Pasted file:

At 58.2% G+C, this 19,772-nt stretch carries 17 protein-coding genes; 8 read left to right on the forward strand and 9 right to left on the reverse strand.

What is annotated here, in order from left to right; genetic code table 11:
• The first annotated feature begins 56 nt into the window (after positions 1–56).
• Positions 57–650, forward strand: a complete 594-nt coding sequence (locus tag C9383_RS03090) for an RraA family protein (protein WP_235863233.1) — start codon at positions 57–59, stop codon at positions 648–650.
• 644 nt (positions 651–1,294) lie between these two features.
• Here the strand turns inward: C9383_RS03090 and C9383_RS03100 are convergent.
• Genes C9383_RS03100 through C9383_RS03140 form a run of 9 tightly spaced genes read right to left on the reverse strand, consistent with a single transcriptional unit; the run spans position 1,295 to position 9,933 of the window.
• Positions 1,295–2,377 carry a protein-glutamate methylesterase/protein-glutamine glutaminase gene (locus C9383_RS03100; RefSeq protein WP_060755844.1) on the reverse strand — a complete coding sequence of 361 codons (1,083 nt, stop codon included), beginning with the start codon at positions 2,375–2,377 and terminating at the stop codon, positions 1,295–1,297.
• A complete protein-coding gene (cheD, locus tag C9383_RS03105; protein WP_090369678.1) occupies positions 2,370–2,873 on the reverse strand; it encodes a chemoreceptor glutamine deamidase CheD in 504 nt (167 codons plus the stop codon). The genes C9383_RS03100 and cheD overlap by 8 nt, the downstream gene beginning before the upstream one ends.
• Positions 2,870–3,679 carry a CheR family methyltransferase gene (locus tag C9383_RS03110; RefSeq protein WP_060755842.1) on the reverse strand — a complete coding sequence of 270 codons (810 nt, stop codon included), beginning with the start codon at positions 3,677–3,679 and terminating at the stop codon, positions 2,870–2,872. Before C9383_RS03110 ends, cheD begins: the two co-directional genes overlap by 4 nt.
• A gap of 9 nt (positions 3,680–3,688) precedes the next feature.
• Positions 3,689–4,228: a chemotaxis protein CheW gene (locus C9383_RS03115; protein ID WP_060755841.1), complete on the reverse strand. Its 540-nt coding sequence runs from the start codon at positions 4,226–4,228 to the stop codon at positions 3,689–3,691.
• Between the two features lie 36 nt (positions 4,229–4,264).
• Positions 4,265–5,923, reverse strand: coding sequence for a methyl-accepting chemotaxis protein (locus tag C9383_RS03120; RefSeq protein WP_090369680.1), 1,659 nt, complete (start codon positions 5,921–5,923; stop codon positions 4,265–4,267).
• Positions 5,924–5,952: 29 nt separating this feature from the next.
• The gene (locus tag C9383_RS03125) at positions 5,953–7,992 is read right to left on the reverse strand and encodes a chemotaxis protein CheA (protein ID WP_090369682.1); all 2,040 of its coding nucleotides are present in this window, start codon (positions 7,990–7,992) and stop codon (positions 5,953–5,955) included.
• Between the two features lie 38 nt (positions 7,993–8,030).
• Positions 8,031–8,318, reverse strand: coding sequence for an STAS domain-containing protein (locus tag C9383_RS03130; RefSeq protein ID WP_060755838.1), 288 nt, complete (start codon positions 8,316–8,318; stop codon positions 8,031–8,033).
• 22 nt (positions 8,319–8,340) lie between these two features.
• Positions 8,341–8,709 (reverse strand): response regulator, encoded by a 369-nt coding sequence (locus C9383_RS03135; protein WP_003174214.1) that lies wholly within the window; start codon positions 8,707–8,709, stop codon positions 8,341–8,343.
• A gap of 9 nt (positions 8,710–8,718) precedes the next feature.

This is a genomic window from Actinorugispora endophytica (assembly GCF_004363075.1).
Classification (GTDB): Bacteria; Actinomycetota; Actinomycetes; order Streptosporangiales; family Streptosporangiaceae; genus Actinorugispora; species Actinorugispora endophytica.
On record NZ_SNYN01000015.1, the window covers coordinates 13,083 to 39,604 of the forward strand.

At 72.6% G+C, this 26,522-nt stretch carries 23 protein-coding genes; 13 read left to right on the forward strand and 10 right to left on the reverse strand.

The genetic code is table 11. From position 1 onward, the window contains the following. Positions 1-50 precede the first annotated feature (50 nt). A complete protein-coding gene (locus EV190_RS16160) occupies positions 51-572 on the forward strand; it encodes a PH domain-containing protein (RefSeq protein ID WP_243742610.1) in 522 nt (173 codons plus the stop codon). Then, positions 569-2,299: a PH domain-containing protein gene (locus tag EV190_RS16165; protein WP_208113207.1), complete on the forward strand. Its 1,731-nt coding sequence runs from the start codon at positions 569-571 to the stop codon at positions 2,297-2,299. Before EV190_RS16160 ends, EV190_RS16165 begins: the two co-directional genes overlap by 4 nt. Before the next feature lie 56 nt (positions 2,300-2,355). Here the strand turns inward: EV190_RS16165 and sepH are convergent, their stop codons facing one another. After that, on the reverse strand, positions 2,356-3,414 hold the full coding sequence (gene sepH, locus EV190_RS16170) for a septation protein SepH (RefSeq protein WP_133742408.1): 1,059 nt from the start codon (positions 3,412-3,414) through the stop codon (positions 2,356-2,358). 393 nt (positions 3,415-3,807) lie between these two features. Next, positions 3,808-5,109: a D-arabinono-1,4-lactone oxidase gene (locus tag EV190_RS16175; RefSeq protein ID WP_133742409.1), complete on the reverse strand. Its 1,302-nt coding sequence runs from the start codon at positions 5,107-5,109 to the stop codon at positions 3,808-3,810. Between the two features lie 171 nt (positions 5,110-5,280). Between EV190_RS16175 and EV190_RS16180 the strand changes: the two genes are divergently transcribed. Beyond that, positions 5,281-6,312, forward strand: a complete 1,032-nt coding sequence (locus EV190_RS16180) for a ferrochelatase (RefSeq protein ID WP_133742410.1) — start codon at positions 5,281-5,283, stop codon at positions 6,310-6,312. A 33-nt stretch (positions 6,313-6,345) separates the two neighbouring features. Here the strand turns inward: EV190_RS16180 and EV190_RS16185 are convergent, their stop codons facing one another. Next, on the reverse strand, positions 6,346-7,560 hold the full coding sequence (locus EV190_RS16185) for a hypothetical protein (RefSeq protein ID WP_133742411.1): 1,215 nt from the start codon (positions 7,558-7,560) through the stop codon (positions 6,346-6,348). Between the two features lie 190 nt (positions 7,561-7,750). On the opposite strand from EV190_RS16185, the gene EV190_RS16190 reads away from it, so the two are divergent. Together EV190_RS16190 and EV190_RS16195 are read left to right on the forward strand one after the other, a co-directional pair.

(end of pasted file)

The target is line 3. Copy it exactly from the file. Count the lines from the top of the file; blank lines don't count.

• The first annotated feature begins 56 nt into the window (after positions 1–56).